I was flipping through the book the other day and found a recipe for “nut and seed crackers” tucked away inside the snack section. It’s an understated recipe, no picture and a very small caption about how great they are with hummus. After skimming through the ingredients list I found that I had everything I needed and a nearly empty tub on hummus I was looking to finish off.  So of course I made them. Though the recipe almost slips by unnoticed, these crackers certainly speak volumes. Made of nothing but ground up nuts and seeds and a splash of oil and sweetener, they start out as a crumbly greasy ball of dough but end up with a deep, toasty flavor and a soft delicate texture. They still have a good bit of dexterity though, strong enough to hold a hefty amount of topping and enough chew and protein to fill you up nicely. 


I tried them with hummus, per Sara’s suggestion, with much success, but tried a few other toppings too. They were nice with peanut butter and a sliver of apple and also with cream cheese and cucumber slices. But my favorite was a dreamy combo of whipped goat cheese and sliced strawberries with a good sprinkle of fresh cracked black pepper. Yes, black pepper…on strawberries. It’s weird but it works. Just how sea salt makes chocolate all the more chocolatey, the black pepper almost brightens the acidity and sweetness of the strawberry. And not only are they great for either breakfast or lunch, they are also vegan and gluten-free. Sounds like just the perfect way to start off the beginning of the 2nd year out of college, this one looking much brighter than the first.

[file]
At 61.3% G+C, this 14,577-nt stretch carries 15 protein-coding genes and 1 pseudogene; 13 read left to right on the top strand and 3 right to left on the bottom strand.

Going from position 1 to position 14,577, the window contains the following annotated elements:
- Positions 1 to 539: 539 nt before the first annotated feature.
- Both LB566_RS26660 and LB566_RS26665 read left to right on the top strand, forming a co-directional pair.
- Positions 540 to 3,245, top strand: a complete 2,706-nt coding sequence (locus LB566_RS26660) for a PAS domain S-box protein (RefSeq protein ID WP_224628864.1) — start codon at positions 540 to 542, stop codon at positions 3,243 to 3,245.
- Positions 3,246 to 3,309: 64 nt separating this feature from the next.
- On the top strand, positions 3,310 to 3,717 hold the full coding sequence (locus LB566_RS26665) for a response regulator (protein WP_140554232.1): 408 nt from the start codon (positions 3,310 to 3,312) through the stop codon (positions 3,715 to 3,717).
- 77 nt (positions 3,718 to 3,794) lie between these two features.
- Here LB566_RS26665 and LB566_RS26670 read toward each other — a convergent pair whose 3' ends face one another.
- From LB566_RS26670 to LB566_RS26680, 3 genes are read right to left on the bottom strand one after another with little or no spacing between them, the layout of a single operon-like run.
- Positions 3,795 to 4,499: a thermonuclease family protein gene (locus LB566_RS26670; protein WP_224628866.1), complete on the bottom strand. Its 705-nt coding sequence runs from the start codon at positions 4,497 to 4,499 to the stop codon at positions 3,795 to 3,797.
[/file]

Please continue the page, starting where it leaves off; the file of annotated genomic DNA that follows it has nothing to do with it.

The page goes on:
Sara’s Nut and Seed Crackers
slightly adapted from the Sprouted Kitchen Cookbook

Ingredients
½ cup almond meal
½ cup raw cashews
1 Tbs flaxseed meal
1 Tbs whole flaxseeds
1/3 cup sesame seeds
a sprig of rosemary
¾ tsp sea salt
1 Tbs agave syrup
1 Tbs olive oil
1-2 Tbs water

Combine the almond meal, cashews, flaxseed meal and whole flaxseeds in a food processor and pulse until the cashews resemble a meal. Add the sesame seeds, the leaves from your sprig of rosemary, ½ tsp of the salt, the agave, and the olive oil and pulse for a few more seconds until the rosemary is chopped up. Drizzle in 1 Tbs of the water and pulse until everything comes together into a ball. If it doesn’t, add more water 1 Tbs at a time until it does. Place the ball of dough in plastic wrap and refrigerate for at least an hour.

When ready, preheat the oven to 325 degrees and line a baking sheet with parchment paper. Remove the dough from the fridge and roll out with a rolling pin. This will be easier if you put the dough between two sheets of parchment paper or plastic wrap first. Roll out to 1/8-inch thickness. If it starts to crack at the edges you can gently push it back together before continuing. Cut the crackers into whatever shape you desire. I made 10 large-ish wedge shapes but smaller crackers would be nice too. Use a spatula to transfer them to the baking sheet and bake for about 12-14 minutes until toasted and brown. Sprinkle with the remaining salt after removing form the oven. Let cool before serving with the toppings of your choice. 

3 comments:

  1. What a beautiful post. I am so flattered. This stage of life you're in...it's an adventurous one, I will say that. The twenties are years of self discovery. Keep going at it enthusiastically.
    I LOVE the shape you cut them! and all those toppings sounds incredible!
    Thank you for the kind words.

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  2. Hey, nice site you have here! Keep up the excellent work!

    Crackers

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  3. So lovely. Any idea how these keep? Do they last more than a day?

    ReplyDelete